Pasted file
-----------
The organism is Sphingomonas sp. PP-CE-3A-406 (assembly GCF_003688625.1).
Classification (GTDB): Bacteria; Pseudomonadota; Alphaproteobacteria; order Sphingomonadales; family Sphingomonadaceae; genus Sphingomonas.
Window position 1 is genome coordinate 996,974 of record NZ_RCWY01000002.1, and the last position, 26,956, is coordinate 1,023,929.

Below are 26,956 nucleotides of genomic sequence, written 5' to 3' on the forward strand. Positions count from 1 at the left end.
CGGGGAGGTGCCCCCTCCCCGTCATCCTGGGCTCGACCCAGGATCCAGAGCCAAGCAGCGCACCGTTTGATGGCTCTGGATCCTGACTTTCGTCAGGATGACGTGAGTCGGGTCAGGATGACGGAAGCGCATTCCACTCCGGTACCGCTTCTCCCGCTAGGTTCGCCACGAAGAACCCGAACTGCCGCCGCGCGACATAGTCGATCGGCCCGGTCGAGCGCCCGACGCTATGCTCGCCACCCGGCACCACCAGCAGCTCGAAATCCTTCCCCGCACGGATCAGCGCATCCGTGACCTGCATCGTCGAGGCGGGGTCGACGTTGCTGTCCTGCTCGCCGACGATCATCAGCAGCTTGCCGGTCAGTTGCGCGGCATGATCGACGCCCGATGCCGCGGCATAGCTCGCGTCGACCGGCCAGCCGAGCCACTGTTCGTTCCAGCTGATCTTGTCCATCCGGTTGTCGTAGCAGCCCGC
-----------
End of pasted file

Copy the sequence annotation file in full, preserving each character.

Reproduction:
The organism is Sphingomonas sp. PP-CE-3A-406 (assembly GCF_003688625.1).
Classification (GTDB): Bacteria; Pseudomonadota; Alphaproteobacteria; order Sphingomonadales; family Sphingomonadaceae; genus Sphingomonas.
Window position 1 is genome coordinate 996,974 of record NZ_RCWY01000002.1, and the last position, 26,956, is coordinate 1,023,929.

Below are 26,956 nucleotides of genomic sequence, written 5' to 3' on the forward strand. Positions count from 1 at the left end.
CGGGGAGGTGCCCCCTCCCCGTCATCCTGGGCTCGACCCAGGATCCAGAGCCAAGCAGCGCACCGTTTGATGGCTCTGGATCCTGACTTTCGTCAGGATGACGTGAGTCGGGTCAGGATGACGGAAGCGCATTCCACTCCGGTACCGCTTCTCCCGCTAGGTTCGCCACGAAGAACCCGAACTGCCGCCGCGCGACATAGTCGATCGGCCCGGTCGAGCGCCCGACGCTATGCTCGCCACCCGGCACCACCAGCAGCTCGAAATCCTTCCCCGCACGGATCAGCGCATCCGTGACCTGCATCGTCGAGGCGGGGTCGACGTTGCTGTCCTGCTCGCCGACGATCATCAGCAGCTTGCCGGTCAGTTGCGCGGCATGATCGACGCCCGATGCCGCGGCATAGCTCGCGTCGACCGGCCAGCCGAGCCACTGTTCGTTCCAGCTGATCTTGTCCATCCGGTTGTCGTAGCAGCCCGC